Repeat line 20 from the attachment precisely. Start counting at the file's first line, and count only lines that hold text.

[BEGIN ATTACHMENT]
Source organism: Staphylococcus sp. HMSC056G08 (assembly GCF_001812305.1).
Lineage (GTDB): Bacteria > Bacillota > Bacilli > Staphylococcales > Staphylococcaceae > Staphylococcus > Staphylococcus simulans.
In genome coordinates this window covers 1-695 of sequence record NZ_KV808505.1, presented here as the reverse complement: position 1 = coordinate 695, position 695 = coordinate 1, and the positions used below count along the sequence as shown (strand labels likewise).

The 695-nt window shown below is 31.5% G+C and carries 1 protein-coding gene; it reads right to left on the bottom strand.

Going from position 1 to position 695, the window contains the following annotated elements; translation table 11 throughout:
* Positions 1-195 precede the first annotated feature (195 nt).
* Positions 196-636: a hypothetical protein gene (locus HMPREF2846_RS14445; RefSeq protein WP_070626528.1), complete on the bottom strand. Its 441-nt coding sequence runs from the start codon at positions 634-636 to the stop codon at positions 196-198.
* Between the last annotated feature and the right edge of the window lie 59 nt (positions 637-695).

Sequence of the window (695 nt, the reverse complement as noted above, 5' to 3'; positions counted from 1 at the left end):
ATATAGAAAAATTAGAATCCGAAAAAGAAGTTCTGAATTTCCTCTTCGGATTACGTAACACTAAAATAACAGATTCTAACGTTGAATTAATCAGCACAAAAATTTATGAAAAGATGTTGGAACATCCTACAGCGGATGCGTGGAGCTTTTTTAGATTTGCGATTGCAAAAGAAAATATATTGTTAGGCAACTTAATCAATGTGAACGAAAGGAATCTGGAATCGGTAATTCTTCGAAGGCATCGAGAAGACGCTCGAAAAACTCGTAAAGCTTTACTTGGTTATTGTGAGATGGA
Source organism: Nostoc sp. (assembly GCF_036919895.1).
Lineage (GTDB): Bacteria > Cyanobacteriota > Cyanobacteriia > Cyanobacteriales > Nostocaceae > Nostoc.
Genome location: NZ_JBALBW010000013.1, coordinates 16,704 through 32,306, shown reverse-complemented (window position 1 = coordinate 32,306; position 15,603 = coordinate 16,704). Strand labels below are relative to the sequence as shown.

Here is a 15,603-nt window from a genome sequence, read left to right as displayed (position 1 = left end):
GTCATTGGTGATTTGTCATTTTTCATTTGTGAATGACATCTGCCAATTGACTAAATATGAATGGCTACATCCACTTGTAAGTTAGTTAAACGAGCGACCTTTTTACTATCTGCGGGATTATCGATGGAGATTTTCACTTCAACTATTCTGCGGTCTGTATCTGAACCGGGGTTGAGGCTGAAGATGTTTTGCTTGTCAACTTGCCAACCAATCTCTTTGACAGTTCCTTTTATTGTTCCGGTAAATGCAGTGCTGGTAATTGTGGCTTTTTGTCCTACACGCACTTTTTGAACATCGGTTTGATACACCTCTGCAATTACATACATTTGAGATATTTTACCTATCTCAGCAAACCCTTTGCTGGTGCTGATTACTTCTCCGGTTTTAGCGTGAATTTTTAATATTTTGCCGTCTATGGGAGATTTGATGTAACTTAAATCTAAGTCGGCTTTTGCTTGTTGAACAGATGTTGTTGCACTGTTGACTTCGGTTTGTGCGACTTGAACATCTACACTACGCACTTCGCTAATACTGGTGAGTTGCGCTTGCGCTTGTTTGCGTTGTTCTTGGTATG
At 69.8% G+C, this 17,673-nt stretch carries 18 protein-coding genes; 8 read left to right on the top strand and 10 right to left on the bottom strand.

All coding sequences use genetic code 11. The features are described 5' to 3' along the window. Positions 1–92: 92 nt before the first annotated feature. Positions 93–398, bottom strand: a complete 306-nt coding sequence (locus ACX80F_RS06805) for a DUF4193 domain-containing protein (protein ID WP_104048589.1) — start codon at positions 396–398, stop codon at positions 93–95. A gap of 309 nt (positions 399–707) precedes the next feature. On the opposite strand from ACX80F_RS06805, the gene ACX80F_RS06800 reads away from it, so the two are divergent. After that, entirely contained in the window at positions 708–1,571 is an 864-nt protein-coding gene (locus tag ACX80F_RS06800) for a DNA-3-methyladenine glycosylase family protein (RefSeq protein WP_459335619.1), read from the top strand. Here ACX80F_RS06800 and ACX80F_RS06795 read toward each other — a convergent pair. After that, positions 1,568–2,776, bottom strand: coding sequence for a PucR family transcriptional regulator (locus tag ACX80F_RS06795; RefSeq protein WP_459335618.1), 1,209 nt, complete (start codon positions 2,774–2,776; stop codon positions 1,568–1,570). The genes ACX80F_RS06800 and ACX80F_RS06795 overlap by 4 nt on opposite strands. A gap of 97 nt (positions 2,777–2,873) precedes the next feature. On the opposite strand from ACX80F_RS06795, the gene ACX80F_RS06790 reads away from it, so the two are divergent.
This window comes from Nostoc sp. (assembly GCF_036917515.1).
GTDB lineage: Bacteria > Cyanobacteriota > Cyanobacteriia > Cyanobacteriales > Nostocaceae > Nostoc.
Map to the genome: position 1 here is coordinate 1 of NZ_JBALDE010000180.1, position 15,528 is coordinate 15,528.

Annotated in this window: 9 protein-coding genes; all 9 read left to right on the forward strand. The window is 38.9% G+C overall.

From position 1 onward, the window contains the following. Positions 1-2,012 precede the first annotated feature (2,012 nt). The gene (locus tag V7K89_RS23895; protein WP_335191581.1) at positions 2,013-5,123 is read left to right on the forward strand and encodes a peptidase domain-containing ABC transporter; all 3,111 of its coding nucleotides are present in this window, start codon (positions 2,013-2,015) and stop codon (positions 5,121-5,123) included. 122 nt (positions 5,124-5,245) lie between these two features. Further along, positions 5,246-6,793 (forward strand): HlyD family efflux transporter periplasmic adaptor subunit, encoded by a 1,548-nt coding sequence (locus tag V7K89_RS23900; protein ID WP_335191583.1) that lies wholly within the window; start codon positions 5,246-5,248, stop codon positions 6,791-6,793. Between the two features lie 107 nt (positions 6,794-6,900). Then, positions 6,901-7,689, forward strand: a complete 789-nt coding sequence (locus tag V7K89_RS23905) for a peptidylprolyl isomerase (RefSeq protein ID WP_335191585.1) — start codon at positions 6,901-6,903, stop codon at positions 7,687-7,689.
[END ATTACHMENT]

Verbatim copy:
Map to the genome: position 1 here is coordinate 1 of NZ_JBALDE010000180.1, position 15,528 is coordinate 15,528.